The modern traveller need not have such lofty goals or undergo the same arduous routes. Indeed, the appeal of the mountains for the pursuit of pleasure is a very recent phenomenon in human history. Robert Macfarlane in his 2003 book Mountains of the Mind traces humanity's recent reverence for and obsession with the mountains and their need to understand and conquer them, the latter starting only in the 18th century. While the scientific-minded discovered ancient earth’s past recorded in the twisted strata of mountainsides, the romantics found that the mountains inspired fear and joy at the same time. They had stumbled upon the Burkean sublime in the diversion and distance afforded by the mountains.
Tourist guidebooks perpetuate and impose an ideologically charged Western and romanticised notion of the narrow view of wilderness that has to be conserved to be consumed by ‘tourists’. However, there is no cultural legibility in this view as it wantonly disregards the locals whose proclivities tend to be more mundane. Hence, the tourist guidebooks end up dismissing any roads and modern facilities as intrusions in these remote but beautiful areas and a loss to tourism.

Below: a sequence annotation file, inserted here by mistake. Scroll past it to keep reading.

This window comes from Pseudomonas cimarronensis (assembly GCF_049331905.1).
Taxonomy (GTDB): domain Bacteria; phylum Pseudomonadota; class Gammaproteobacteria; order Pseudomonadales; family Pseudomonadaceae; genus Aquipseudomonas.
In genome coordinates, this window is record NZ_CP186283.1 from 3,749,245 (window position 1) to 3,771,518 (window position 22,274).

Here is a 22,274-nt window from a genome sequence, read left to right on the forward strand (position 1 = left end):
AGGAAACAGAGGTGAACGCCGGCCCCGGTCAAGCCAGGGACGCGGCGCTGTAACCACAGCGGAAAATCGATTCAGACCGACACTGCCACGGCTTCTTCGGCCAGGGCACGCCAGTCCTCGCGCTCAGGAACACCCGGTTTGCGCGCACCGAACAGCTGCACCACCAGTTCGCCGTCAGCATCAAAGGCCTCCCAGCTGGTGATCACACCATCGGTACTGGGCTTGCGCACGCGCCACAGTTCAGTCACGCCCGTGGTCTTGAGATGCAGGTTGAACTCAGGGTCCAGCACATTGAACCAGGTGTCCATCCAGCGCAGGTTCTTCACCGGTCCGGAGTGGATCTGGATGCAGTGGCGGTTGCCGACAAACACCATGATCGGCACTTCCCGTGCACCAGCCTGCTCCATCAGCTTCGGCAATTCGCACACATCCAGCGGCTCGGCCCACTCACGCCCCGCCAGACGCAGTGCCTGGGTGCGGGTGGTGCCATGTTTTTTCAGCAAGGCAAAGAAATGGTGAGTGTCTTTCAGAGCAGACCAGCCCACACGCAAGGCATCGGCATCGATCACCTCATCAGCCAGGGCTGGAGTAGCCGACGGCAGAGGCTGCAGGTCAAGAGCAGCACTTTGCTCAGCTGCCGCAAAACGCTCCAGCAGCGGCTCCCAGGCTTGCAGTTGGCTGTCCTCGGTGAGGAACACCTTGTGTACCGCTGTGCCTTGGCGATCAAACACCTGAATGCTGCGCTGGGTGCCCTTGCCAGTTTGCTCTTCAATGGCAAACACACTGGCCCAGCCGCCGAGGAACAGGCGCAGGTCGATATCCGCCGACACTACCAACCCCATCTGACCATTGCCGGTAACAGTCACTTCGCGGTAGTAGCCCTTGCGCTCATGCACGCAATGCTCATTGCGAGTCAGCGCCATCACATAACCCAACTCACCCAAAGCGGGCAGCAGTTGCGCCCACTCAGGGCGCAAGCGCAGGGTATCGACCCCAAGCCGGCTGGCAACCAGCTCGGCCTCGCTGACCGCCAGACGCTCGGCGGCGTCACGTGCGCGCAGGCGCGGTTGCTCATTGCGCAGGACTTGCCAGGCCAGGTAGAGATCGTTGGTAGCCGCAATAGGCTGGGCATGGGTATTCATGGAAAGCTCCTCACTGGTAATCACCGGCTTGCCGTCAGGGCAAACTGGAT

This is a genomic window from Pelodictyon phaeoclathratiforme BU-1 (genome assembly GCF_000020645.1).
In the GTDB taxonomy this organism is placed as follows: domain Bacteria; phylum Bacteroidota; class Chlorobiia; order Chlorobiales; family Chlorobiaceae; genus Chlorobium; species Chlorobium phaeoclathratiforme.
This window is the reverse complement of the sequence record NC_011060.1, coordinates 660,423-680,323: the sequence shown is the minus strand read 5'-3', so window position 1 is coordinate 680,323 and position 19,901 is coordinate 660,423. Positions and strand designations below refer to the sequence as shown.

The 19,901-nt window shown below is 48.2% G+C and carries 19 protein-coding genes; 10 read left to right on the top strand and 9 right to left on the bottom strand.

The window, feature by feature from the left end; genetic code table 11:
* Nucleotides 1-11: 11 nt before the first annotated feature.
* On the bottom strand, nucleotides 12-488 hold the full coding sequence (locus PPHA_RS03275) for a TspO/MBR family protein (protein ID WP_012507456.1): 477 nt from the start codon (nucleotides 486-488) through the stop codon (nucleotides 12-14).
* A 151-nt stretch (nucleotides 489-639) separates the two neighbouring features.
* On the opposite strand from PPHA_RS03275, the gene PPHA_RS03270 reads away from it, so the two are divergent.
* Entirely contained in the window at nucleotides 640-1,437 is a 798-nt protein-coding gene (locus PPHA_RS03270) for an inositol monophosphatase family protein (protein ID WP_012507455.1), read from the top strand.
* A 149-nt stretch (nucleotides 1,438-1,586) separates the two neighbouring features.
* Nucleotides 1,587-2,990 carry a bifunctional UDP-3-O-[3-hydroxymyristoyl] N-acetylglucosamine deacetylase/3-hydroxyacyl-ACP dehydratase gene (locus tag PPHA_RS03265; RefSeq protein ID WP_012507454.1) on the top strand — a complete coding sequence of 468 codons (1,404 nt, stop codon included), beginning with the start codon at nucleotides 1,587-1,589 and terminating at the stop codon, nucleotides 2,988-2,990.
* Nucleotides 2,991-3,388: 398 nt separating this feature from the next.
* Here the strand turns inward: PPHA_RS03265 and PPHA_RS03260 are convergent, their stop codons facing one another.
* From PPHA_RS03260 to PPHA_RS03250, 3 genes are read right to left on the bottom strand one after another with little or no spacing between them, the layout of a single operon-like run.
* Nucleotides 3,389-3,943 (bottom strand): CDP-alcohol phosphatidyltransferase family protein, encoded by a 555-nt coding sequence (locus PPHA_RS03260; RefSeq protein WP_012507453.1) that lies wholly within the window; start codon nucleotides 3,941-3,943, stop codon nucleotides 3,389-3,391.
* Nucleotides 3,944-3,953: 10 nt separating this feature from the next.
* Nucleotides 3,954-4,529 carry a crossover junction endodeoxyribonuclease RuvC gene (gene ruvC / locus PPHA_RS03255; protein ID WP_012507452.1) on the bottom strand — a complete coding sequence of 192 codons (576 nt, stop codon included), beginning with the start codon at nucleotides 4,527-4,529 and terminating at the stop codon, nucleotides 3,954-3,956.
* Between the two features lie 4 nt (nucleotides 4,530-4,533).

Ian Nairn, in his 1955 excoriating essay on rapacious suburbanisation and development, 'Outrage: The birth of Subtopia will be the death of us', execrates the nightmarish expansion of the concrete eyesores and senseless development that result in indistinguishable universalisation of urban features and woeful neglect of the natural environment in the name of ‘public expediency’. The result is the growth of subtopias that are neither urban nor rural, with none of the humanising influence of either culture or nature. What he is railing against is rampant development ‘masquerading as Improvement, Progress or Amenity’ while at the same time arguing for more open spaces as society and population undergo expansion.